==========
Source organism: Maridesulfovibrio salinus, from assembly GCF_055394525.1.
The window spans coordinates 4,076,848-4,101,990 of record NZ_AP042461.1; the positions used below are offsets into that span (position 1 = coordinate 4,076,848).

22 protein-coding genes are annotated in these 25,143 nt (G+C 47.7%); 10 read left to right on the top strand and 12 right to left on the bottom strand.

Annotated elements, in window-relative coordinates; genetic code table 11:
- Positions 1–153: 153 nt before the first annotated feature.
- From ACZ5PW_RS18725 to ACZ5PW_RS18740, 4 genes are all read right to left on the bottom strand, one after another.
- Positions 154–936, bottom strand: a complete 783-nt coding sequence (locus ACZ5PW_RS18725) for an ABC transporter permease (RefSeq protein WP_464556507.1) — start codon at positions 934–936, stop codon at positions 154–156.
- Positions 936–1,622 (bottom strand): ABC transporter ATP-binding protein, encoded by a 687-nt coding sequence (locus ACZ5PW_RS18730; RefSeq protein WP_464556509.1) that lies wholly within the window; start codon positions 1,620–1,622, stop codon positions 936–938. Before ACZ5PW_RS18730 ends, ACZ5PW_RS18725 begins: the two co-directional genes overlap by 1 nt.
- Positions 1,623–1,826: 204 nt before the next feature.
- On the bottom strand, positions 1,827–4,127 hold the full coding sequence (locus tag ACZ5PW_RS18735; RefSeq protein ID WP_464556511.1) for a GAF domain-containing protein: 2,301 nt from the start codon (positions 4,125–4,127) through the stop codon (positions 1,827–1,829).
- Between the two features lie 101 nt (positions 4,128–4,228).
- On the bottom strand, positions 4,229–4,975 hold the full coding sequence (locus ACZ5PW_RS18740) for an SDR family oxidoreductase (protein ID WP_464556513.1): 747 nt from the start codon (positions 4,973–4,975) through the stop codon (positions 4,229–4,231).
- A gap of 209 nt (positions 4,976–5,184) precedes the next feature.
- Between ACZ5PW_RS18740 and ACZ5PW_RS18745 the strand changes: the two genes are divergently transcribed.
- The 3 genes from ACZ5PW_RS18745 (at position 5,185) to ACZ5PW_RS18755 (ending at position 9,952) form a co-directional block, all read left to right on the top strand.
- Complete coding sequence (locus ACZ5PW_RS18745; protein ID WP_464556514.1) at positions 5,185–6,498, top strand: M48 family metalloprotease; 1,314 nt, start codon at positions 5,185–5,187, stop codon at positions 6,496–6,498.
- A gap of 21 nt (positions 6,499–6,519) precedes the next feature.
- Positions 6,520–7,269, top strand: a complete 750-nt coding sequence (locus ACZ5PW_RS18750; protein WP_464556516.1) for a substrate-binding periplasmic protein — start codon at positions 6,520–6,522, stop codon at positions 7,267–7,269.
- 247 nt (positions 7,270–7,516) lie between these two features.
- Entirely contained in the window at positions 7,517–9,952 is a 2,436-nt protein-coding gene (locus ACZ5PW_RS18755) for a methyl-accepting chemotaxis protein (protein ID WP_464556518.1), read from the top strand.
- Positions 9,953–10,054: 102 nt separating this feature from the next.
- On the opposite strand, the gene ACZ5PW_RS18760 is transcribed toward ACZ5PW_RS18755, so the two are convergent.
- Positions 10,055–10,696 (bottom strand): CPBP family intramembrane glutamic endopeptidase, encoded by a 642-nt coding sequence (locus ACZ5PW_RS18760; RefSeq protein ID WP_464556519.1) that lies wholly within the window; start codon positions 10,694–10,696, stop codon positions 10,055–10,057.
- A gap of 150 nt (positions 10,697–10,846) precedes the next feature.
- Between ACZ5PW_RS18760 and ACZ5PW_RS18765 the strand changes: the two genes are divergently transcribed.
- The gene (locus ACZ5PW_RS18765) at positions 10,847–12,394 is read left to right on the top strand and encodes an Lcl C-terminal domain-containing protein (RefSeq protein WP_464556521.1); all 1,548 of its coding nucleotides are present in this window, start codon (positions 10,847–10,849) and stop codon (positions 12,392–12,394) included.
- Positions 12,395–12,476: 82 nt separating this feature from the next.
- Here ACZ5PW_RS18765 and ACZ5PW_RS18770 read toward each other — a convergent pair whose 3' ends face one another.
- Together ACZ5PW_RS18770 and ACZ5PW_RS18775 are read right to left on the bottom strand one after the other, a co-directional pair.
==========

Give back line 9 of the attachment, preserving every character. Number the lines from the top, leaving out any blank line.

- Positions 1,623–1,826: 204 nt before the next feature.